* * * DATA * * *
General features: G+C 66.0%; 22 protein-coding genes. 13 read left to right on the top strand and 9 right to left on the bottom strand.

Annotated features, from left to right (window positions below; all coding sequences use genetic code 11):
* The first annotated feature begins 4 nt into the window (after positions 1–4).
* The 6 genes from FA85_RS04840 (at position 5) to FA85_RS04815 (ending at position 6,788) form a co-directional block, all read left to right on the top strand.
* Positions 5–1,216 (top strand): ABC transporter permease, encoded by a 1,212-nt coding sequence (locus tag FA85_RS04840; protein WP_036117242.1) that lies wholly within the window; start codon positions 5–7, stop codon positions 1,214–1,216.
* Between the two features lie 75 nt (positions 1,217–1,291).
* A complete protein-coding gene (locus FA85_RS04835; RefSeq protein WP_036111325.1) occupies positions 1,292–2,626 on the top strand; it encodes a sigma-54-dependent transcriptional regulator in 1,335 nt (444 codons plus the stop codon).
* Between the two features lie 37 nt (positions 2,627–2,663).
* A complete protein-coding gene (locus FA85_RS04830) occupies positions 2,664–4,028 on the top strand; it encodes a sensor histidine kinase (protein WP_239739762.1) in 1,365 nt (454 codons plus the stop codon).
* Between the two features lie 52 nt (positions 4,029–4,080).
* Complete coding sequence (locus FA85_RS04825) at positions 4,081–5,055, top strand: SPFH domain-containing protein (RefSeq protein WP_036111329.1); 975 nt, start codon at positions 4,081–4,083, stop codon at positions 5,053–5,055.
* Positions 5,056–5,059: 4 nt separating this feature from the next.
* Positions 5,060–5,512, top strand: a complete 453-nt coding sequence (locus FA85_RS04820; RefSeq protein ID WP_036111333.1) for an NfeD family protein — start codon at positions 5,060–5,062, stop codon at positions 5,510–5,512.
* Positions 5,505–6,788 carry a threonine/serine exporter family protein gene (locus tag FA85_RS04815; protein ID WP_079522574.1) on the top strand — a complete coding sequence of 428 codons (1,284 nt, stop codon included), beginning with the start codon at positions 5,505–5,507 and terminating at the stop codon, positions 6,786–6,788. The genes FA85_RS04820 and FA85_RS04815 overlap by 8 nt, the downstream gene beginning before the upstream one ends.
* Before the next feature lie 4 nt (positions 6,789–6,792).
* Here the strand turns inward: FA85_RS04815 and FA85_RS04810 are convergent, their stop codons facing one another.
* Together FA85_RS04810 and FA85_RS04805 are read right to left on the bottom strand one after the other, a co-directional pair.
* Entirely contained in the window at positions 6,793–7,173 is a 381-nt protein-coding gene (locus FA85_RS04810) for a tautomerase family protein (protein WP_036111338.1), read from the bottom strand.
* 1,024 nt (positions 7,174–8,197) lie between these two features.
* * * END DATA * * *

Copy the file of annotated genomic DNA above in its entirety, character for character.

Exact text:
General features: G+C 66.0%; 22 protein-coding genes. 13 read left to right on the top strand and 9 right to left on the bottom strand.

Annotated features, from left to right (window positions below; all coding sequences use genetic code 11):
* The first annotated feature begins 4 nt into the window (after positions 1–4).
* The 6 genes from FA85_RS04840 (at position 5) to FA85_RS04815 (ending at position 6,788) form a co-directional block, all read left to right on the top strand.
* Positions 5–1,216 (top strand): ABC transporter permease, encoded by a 1,212-nt coding sequence (locus tag FA85_RS04840; protein WP_036117242.1) that lies wholly within the window; start codon positions 5–7, stop codon positions 1,214–1,216.
* Between the two features lie 75 nt (positions 1,217–1,291).
* A complete protein-coding gene (locus FA85_RS04835; RefSeq protein WP_036111325.1) occupies positions 1,292–2,626 on the top strand; it encodes a sigma-54-dependent transcriptional regulator in 1,335 nt (444 codons plus the stop codon).
* Between the two features lie 37 nt (positions 2,627–2,663).
* A complete protein-coding gene (locus FA85_RS04830) occupies positions 2,664–4,028 on the top strand; it encodes a sensor histidine kinase (protein WP_239739762.1) in 1,365 nt (454 codons plus the stop codon).
* Between the two features lie 52 nt (positions 4,029–4,080).
* Complete coding sequence (locus FA85_RS04825) at positions 4,081–5,055, top strand: SPFH domain-containing protein (RefSeq protein WP_036111329.1); 975 nt, start codon at positions 4,081–4,083, stop codon at positions 5,053–5,055.
* Positions 5,056–5,059: 4 nt separating this feature from the next.
* Positions 5,060–5,512, top strand: a complete 453-nt coding sequence (locus FA85_RS04820; RefSeq protein ID WP_036111333.1) for an NfeD family protein — start codon at positions 5,060–5,062, stop codon at positions 5,510–5,512.
* Positions 5,505–6,788 carry a threonine/serine exporter family protein gene (locus tag FA85_RS04815; protein ID WP_079522574.1) on the top strand — a complete coding sequence of 428 codons (1,284 nt, stop codon included), beginning with the start codon at positions 5,505–5,507 and terminating at the stop codon, positions 6,786–6,788. The genes FA85_RS04820 and FA85_RS04815 overlap by 8 nt, the downstream gene beginning before the upstream one ends.
* Before the next feature lie 4 nt (positions 6,789–6,792).
* Here the strand turns inward: FA85_RS04815 and FA85_RS04810 are convergent, their stop codons facing one another.
* Together FA85_RS04810 and FA85_RS04805 are read right to left on the bottom strand one after the other, a co-directional pair.
* Entirely contained in the window at positions 6,793–7,173 is a 381-nt protein-coding gene (locus FA85_RS04810) for a tautomerase family protein (protein WP_036111338.1), read from the bottom strand.
* 1,024 nt (positions 7,174–8,197) lie between these two features.